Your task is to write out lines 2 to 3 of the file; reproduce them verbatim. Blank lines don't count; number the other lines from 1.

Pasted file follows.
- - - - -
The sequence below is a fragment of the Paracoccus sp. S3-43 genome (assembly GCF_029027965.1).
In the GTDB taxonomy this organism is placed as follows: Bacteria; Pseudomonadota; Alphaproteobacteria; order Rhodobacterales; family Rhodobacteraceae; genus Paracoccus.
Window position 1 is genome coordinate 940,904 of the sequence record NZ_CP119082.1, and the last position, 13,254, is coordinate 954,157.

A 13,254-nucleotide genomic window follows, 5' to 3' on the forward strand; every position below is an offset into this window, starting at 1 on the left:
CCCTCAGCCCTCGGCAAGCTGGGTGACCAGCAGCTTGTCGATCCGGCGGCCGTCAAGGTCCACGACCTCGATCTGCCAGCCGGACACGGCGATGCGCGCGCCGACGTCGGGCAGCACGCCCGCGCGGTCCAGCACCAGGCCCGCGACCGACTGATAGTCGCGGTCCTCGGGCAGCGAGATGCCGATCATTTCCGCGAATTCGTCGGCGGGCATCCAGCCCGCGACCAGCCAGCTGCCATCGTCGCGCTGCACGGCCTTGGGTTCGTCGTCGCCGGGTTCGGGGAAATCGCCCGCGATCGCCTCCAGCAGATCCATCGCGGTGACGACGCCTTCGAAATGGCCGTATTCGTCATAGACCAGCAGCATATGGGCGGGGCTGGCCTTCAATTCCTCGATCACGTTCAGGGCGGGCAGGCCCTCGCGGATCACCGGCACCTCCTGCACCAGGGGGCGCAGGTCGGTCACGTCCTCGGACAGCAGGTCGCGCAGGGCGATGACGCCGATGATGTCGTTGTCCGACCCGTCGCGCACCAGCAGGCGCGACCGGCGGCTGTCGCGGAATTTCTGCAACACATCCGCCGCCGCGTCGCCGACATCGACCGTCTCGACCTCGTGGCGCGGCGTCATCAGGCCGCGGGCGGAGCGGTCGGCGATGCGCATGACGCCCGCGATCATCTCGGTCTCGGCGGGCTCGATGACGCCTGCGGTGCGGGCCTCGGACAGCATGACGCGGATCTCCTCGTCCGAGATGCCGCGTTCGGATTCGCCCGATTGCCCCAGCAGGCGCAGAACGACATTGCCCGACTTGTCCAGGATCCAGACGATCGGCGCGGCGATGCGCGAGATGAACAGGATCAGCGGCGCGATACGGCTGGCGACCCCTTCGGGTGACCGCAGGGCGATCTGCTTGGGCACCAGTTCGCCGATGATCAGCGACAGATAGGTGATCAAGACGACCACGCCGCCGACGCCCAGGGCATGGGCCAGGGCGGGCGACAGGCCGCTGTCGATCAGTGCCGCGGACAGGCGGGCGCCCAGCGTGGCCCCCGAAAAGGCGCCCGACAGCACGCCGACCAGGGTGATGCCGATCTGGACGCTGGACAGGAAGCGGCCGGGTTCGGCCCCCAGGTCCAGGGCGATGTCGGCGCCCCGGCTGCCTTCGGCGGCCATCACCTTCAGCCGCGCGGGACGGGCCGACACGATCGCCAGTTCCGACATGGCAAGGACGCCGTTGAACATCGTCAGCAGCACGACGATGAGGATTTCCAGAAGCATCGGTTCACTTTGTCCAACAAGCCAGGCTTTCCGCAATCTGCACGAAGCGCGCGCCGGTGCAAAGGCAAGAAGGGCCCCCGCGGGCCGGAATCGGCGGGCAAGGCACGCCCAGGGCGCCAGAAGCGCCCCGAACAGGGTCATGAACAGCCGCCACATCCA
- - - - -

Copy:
In the GTDB taxonomy this organism is placed as follows: Bacteria; Pseudomonadota; Alphaproteobacteria; order Rhodobacterales; family Rhodobacteraceae; genus Paracoccus.
Window position 1 is genome coordinate 940,904 of the sequence record NZ_CP119082.1, and the last position, 13,254, is coordinate 954,157.